The topic of Tesla's purchase of SolarCity in 2016 continues to gain momentum recently and some investors are increasing their demands. Elon Musk planned to develop a solar business long before Tesla's purchase of Solar City, as he was striving for a solar electric economy, and the purchase itself was inevitable for the company since it needed to have technologies for generating and storing energy for its vehicles.
"When I was at Penn [University of Pennsylvania], I started thinking about what would most affect the future of humanity," Elon Musk said during a lecture at the University of Pennsylvania’s College of Arts and Sciences in 2009. "The three things that I thought would be the most effective were the Internet, the transition to a sustainable energy economy, and space exploration, particularly extension of life to multiple planets. That's not to say I thought I would be involved in all those things. But as it turns out, I am."
Upon leaving Penn for California in 1995, Musk planned to enter a Ph.D. program at Stanford to study materials science and the potential of high-energy-density capacitors for energy storage. Instead, he was involved in the development of the immediate possibilities of the Internet, although the desire in him for the development of a sustainable energy economy remained strong.
Moving towards achieving the most effective things Musk defined, he indeed contributed to the development of the Internet and space exploration. And in 2004, Musk plunged headlong into his goal of helping the world transition to a sustainable energy economy when he became a major investor and the co-founder of Tesla. Musk's initial interest in electric vehicles was dictated precisely by the desire for the transition to a sustainable energy economy, so now it was time to develop in this area. Electric vehicles were his first significant step in making a difference in the industry.
Since accelerating the transition to sustainable energy is directly related to the transition to renewable energy, creating batteries to store it—something that Musk had been striving for since his youth—was integral to the plan. But, in order to capture and accumulate the sun’s energy, photoelectric converters were needed—semiconductor devices that convert solar energy into direct electric current, or solar panels. That is why, in 2006, the head of Tesla invested about $9 million of his personal funds in the startup SolarCity.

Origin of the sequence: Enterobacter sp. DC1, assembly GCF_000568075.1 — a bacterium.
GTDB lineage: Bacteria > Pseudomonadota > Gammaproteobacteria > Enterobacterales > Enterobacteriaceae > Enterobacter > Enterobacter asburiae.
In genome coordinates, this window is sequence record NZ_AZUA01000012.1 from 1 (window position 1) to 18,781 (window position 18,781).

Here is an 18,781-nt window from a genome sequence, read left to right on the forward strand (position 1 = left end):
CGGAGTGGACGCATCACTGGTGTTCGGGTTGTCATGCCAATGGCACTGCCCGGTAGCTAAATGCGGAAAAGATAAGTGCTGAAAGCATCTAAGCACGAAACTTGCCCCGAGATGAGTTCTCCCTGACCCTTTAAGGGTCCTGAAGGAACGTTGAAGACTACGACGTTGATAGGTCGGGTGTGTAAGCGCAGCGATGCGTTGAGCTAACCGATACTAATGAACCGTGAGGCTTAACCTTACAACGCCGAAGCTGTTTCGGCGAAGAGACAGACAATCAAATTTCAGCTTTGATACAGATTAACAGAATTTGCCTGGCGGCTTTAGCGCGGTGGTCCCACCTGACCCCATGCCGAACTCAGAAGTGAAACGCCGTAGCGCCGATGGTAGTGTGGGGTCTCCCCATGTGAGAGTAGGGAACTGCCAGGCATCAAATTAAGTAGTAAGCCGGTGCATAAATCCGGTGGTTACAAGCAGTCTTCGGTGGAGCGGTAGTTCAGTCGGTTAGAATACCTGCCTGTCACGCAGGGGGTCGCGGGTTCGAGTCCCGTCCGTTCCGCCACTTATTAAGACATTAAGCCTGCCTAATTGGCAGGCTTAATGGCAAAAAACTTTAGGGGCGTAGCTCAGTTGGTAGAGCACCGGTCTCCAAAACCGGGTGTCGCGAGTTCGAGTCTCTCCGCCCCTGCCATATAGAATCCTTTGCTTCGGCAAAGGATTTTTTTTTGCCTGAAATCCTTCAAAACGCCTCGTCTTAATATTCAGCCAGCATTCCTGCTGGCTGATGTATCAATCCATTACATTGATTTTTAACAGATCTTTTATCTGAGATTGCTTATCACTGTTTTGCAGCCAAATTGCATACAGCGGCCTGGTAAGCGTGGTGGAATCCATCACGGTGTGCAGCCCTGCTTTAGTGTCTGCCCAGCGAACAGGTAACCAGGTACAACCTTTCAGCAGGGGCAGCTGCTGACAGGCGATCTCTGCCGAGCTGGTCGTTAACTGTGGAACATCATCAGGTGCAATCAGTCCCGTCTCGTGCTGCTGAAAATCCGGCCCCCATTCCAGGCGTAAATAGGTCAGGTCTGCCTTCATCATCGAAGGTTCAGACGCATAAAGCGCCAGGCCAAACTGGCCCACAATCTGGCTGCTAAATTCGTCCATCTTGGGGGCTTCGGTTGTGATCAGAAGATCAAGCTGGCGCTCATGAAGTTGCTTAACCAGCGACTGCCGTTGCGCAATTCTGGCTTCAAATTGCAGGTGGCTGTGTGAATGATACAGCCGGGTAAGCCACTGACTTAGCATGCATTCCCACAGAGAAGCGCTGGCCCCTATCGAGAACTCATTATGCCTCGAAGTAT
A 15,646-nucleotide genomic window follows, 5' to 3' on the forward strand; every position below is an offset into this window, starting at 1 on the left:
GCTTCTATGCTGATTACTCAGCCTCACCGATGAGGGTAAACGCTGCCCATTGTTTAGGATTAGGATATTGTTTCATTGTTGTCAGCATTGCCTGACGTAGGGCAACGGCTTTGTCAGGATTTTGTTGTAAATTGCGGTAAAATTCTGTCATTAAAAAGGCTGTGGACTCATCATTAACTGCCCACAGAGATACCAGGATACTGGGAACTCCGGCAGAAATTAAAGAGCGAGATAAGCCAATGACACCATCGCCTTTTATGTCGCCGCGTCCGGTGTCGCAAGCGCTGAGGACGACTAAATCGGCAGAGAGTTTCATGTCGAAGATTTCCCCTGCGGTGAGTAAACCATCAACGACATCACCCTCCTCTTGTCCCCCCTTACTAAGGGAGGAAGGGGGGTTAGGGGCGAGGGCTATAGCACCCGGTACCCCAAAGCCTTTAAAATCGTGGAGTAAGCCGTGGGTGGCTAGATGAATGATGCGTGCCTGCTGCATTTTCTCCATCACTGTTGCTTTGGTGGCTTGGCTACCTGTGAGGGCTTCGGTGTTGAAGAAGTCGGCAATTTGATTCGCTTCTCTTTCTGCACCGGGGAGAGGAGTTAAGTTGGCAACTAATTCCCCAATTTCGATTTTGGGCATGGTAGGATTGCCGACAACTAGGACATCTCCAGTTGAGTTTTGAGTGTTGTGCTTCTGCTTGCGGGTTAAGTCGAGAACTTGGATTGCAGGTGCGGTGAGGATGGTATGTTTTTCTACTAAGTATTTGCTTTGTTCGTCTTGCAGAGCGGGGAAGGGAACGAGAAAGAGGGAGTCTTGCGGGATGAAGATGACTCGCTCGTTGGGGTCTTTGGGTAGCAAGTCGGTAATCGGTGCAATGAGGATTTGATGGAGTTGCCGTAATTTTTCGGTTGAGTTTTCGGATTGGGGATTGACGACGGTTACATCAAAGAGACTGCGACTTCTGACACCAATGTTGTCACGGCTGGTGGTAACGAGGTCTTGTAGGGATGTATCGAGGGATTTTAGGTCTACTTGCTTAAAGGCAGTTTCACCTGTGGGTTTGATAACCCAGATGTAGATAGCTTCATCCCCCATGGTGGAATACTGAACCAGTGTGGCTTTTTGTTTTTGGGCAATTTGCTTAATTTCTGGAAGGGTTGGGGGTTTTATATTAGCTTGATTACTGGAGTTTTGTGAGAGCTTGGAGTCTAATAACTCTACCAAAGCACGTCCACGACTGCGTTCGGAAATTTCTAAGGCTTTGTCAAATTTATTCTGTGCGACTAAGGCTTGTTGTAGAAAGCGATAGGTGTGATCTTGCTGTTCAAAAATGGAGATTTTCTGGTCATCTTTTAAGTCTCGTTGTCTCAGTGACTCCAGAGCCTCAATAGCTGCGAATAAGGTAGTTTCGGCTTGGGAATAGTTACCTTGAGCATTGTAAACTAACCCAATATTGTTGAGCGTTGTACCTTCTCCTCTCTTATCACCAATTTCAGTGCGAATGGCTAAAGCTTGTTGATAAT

Thus, Musk's plan began to materialize: now he was actually working on creating an electric car that could receive energy from the sun through solar panels and that could be stored in battery storage systems. 2006 was a turning point when all the pieces of the puzzle began to fit together.
On August 2, 2006, Musk publishes his "The Secret Tesla Motors Master Plan (just between you and me)," which is essentially Tesla's roadmap for the coming years. In it, he talks not only about electric vehicles and their higher environmental friendliness compared to ICE cars but also voices the company's goal and ways to achieve it.
"As you know, the initial product of Tesla Motors is a high performance electric sports car called the Tesla Roadster. However, some readers may not be aware of the fact that our long term plan is to build a wide range of models, including affordably priced family cars. This is because the overarching purpose of Tesla Motors (and the reason I am funding the company) is to help expedite the move from a mine-and-burn hydrocarbon economy towards a solar electric economy, which I believe to be the primary, but not exclusive, sustainable solution."
There, Musk publicly voices the idea of vertical integration, the creation of a closed-loop that will make driving an electric car even greener, thanks to solar panels from SolarCity. His plan is simple and clear:
Having gone through many difficulties, Musk has literally dedicated his life to achieving these goals, while simultaneously developing the aerospace field through his SpaceX. The history of these years is told by only a few and is often only briefly recalled, describing only some individual events. Nevertheless, despite all the immense challenges, Musk relentlessly sought to accelerate the transition of the world to sustainable energy and did not give up even in the most difficult situations.
Initially realizing that achieving the goal will require not only the creation of electric vehicles but also systems that will collect and store solar energy, in 2016 Tesla buys SolarCity. This was a logical continuation of Tesla's plan, announced back in 2006, and the purchase was approved by 85% of Tesla's shareholders—that is, by an overwhelming majority.
However, this caused a lot of controversies, and some shareholders filed a lawsuit, alleging that Musk forced the company's board of directors to conclude the SolarCity deal, influencing the deal negotiations in every possible way. Today it became known that the situation escalated even more and the plaintiffs urged the court to recognize that Musk forced the company's board of directors to conclude the SolarCity deal in 2016, and oblige him to pay the company $13 billion.
In fact, the purchase of SolarCity was inevitable for Tesla for one simple reason—it was in line with the company's plan and roadmap announced back in 2006. This was part of the vertical integration of the company, and although the process of merging and equally focusing on the development of the two areas was difficult, at the moment SolarCity—renamed Tesla Energy—is a rapidly growing business that generates profit.
© 2022, Eva Fox | Tesmanian. All rights reserved.
We appreciate your readership! Please share your thoughts in the comment section below.